We’re grafting these branches onto a tree that already had an organic, balanced structure. Knowing that we’re changing the organism, we’re trying not to do anything toxic to it, and to keep everything in some kind of balance. At this point, I don’t know what the result will be. I have some intuitions, but my mind is completely open. [Walter Murch, quoted in The Artful Edit by Susan Bell.]
Editorial Ass has a couple of interesting articles on editors, money, and literature. They argue that editors tend to be an underpaid lot, as are most people who work in publishing, which has implications for the shape of literature as a whole.
Lack of adequate financial remuneration doesn’t stop ’em, though – thank goodness. Last year, 112 Australian editors gained accredited status. Editors around Australia are again gearing up for the next round of Accreditation exams to be held simultaneously in Canberra, Brisbane, Sydney, Melbourne, Hobart, Adelaide, and Perth. The three-hour exam will be held on Saturday 12 September, and registrations are open until 31 July 2009. Today is your last chance to take advantage of the early-bird discount. See The Institute of Professional Editors Limited (IPEd) for information and registration, or contact your local Society of Editors for workshops and practice exams.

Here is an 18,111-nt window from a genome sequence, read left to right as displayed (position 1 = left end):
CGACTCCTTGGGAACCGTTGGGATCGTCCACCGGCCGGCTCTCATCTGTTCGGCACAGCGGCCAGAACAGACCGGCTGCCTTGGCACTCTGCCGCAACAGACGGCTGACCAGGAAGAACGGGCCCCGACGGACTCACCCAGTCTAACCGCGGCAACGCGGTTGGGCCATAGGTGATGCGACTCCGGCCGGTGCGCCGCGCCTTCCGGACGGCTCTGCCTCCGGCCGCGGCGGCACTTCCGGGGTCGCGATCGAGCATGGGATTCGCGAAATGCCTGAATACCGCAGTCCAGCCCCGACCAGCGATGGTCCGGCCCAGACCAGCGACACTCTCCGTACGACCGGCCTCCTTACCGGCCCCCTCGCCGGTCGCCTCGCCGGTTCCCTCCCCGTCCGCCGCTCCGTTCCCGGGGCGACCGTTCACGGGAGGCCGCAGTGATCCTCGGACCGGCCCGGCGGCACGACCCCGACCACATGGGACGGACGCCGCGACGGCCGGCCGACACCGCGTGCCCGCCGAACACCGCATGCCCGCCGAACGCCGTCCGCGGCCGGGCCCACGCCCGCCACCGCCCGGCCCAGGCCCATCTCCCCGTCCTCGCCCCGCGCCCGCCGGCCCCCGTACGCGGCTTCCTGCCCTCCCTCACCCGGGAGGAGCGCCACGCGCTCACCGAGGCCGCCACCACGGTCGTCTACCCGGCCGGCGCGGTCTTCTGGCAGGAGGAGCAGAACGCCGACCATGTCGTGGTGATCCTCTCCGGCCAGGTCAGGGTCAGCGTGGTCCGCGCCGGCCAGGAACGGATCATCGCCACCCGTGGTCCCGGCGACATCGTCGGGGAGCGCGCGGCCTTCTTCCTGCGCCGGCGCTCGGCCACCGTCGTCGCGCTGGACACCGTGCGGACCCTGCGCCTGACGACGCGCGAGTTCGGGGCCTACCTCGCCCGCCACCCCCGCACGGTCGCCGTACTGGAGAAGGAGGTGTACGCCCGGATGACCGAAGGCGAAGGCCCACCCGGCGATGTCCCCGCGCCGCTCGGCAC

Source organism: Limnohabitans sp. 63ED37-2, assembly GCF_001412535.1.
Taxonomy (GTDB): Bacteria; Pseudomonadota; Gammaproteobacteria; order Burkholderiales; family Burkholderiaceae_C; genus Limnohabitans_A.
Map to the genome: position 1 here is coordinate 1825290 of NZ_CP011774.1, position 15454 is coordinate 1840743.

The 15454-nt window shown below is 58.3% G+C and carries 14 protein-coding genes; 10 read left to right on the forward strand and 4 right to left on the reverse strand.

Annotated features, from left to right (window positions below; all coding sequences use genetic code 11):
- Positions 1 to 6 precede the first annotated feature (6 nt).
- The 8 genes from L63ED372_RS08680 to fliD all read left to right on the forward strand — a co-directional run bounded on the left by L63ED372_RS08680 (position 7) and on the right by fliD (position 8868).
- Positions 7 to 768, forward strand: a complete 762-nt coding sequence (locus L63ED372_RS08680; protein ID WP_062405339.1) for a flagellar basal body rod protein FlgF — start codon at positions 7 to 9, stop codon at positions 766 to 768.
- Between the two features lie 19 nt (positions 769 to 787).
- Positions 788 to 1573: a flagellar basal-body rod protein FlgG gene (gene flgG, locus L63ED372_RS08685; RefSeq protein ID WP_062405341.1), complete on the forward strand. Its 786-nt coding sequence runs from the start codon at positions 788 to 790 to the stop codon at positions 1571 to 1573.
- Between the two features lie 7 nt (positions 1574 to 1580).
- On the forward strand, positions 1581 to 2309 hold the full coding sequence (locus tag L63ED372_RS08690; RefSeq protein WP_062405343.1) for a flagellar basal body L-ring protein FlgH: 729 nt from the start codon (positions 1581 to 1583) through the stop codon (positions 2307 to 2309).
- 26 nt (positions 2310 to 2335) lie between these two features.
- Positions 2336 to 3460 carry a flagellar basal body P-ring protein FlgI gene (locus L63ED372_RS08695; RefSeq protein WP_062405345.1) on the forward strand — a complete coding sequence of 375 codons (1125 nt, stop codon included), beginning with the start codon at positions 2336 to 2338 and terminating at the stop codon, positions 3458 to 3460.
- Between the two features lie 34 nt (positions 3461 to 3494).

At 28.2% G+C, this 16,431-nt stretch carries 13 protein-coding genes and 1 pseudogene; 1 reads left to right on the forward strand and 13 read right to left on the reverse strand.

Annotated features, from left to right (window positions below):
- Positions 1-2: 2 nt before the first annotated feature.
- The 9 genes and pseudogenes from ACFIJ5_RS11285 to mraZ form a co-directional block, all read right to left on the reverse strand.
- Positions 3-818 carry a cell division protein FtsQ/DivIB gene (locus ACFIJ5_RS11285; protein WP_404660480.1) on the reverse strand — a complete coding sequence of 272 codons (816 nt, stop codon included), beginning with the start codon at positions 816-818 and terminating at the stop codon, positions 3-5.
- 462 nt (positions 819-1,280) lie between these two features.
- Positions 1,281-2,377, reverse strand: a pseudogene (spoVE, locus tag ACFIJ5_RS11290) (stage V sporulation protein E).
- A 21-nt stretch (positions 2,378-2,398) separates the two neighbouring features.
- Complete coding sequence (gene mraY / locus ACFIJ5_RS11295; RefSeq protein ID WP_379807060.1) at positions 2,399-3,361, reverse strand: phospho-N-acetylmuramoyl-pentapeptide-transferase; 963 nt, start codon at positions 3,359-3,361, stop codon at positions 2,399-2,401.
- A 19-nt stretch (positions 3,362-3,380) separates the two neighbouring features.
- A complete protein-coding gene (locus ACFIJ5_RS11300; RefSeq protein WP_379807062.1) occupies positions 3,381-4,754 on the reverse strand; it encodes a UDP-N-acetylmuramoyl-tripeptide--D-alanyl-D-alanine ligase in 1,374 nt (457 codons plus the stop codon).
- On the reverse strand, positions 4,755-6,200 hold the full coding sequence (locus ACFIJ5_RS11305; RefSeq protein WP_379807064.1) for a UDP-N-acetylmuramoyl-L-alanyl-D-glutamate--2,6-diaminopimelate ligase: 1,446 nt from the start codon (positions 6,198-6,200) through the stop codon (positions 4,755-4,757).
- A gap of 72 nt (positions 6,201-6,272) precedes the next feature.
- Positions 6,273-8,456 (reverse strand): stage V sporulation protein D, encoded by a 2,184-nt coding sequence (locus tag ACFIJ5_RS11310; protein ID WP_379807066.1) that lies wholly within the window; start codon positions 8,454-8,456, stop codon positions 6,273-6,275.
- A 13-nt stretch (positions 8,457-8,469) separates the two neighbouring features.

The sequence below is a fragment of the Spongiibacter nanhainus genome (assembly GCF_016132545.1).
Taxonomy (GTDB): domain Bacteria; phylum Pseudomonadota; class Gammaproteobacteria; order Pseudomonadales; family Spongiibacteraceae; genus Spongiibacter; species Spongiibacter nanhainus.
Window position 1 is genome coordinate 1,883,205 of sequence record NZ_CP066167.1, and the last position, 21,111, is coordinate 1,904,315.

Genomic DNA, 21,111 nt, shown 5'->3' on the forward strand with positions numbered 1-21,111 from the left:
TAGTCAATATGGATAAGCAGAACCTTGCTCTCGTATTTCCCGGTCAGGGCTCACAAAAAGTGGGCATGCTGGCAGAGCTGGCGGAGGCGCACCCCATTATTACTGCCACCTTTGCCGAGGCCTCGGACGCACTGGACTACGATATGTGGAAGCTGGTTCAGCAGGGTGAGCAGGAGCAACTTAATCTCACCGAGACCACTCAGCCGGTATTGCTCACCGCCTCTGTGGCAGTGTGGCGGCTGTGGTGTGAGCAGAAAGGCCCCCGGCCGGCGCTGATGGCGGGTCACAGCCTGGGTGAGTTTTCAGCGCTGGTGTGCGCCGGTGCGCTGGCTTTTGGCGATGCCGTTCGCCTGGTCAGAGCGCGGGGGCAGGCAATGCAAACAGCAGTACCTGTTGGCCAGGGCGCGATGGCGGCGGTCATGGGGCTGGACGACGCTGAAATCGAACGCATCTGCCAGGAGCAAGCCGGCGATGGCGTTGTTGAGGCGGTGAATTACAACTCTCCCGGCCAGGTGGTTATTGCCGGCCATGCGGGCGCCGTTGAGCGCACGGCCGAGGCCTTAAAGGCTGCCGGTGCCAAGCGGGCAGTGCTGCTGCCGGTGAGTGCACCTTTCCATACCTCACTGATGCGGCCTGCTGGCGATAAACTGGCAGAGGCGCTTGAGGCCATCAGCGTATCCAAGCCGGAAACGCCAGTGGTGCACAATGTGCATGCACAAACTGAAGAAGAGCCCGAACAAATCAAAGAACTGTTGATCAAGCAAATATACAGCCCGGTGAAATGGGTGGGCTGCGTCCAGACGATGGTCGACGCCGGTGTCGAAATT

A book can be really tender shoots at first. And if you have the wrong kind of editing at that point it can kill it. Kill something that is potentially very good. It’s tremendously imporant to figure out who that other set of eyes ought to be. Because there are people out there who may acutally be envious of you… [Tracy Kidder in The Artful Edit.]
Good advice. Let’s respect our craft by working with people who possess the requisite skills. But also, let’s keep our feet on the ground, and not get carried away by the imagined value of our manuscript – as does the self-published author in this Writer Beware article. This cautionary tale gives us a reality check: literary theft is not common, mostly because it just doesn’t pay. Better to expend our energies in developing our unique voice, rather than fighting legal battles with writers whose ideas spring from the same fertile ground.